Welcome to Episode 84
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Tip of the Week– Staging Pressure Ulcers For Nurses
Bedsores, more properly known as pressure ulcers or decubitus ulcers, are lesions caused by many factors such as: unrelieved pressure; friction; humidity; shearing forces; temperature; age; continence and medication; to any part of the body, especially portions over bony or cartilaginous areas such as sacrum, elbows, knees, ankles etc.
Stage I is the most superficial, indicated by non-blanchable redness that does not subside after pressure is relieved. This stage is visually similar to reactive hyperemia seen in skin after prolonged application of pressure.
Stage II is damage to the epidermis extending into, but no deeper than, the dermis. In this stage, the ulcer may be referred to as a blister or abrasion.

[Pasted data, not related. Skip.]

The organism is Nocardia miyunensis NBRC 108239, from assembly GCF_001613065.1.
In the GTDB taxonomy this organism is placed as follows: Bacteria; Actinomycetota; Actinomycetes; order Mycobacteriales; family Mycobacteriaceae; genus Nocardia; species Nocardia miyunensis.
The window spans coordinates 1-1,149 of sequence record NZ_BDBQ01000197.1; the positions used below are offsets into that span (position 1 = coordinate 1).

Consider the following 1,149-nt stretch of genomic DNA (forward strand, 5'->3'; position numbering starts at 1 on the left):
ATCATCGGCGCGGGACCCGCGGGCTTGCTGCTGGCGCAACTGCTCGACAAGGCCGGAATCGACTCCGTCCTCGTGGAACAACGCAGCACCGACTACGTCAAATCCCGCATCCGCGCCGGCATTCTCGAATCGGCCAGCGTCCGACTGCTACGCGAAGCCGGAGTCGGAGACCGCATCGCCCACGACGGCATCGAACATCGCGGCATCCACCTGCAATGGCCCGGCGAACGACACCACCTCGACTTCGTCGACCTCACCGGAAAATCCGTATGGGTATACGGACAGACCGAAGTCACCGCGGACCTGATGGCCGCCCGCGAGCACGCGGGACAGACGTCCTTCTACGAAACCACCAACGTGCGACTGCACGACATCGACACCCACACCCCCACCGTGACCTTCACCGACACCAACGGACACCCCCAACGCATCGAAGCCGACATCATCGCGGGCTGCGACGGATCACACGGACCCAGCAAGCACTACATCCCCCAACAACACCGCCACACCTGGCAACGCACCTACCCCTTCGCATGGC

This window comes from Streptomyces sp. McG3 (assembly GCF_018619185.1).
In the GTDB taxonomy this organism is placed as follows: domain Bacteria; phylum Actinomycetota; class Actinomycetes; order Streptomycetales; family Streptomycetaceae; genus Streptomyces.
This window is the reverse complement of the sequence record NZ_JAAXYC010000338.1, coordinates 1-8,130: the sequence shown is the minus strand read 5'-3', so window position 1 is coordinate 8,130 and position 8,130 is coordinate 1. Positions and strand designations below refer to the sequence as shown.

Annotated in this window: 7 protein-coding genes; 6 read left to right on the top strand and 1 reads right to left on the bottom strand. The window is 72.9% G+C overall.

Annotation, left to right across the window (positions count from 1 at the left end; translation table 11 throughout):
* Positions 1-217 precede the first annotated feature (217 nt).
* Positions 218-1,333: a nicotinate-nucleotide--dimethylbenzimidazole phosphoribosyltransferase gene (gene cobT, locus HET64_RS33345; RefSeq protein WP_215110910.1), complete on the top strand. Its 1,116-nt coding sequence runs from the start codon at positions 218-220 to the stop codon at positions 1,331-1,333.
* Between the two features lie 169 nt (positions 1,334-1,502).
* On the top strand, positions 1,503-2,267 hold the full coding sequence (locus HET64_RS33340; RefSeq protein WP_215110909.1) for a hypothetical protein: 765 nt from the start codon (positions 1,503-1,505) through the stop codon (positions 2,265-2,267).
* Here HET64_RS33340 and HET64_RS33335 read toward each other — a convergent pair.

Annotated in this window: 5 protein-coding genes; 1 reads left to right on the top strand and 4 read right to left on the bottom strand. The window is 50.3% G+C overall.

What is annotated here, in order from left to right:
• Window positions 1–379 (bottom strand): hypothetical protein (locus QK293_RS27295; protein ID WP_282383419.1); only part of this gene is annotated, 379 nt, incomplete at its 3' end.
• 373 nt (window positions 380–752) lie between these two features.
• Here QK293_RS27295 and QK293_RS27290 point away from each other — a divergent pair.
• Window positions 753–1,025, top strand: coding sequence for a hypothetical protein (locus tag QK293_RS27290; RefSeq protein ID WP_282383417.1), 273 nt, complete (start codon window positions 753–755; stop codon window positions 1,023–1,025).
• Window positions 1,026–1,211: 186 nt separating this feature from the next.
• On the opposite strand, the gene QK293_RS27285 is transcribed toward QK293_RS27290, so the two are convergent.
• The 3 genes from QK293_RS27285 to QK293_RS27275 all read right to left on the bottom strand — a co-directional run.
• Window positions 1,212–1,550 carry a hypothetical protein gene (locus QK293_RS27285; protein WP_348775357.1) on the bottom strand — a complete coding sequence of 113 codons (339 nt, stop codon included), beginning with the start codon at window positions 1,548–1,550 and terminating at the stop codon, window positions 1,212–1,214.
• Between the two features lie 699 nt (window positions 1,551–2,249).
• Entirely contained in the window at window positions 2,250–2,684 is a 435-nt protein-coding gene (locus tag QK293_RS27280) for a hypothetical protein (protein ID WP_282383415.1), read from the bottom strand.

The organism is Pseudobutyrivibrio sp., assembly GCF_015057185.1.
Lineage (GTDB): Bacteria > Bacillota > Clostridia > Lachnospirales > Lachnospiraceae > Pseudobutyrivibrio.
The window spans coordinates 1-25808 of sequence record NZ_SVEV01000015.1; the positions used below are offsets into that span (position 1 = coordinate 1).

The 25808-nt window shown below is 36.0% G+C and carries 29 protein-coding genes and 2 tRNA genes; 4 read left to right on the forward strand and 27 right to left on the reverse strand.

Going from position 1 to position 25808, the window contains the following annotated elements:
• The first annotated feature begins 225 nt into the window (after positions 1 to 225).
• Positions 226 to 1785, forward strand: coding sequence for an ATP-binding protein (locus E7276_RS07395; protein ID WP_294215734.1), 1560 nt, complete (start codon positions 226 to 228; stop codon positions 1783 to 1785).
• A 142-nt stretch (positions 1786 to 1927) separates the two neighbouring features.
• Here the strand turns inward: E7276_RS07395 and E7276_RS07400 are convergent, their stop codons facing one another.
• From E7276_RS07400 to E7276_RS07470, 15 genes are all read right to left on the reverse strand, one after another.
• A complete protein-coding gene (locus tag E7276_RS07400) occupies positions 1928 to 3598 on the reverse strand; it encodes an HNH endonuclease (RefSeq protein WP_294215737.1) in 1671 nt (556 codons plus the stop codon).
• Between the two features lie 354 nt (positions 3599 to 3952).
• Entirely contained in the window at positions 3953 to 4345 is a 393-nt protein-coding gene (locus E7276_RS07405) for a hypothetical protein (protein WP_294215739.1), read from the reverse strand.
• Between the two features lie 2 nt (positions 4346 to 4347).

Stage III involves the full thickness of the skin and may extend into the subcutaneous tissue layer. This layer has a relatively poor blood supply and can be difficult to heal.
Stage IV is the deepest, extending into the muscle, tendon or even bone.
Unstageable pressure ulcers are covered with dead cells, or eschar and wound exudate, so the depth cannot be determined.
Suspected Deep tissue injury: Purple or maroon localized area of discolored intact skin or blood-filled blister due to damage of underlying soft tissue from pressure and/or shear. The area may be preceded by tissue that is painful, firm, mushy, boggy, warmer or cooler as compared to adjacent tissue.
Specific interventions depend on the stage of the pressure ulcer. Management includes wound care, debridement, and infection control.
Preventive measures comprise of turning or changing positions, skin care, early detection through proper risk assessment and more.
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“Wasting My Time” by Matthew Ebel
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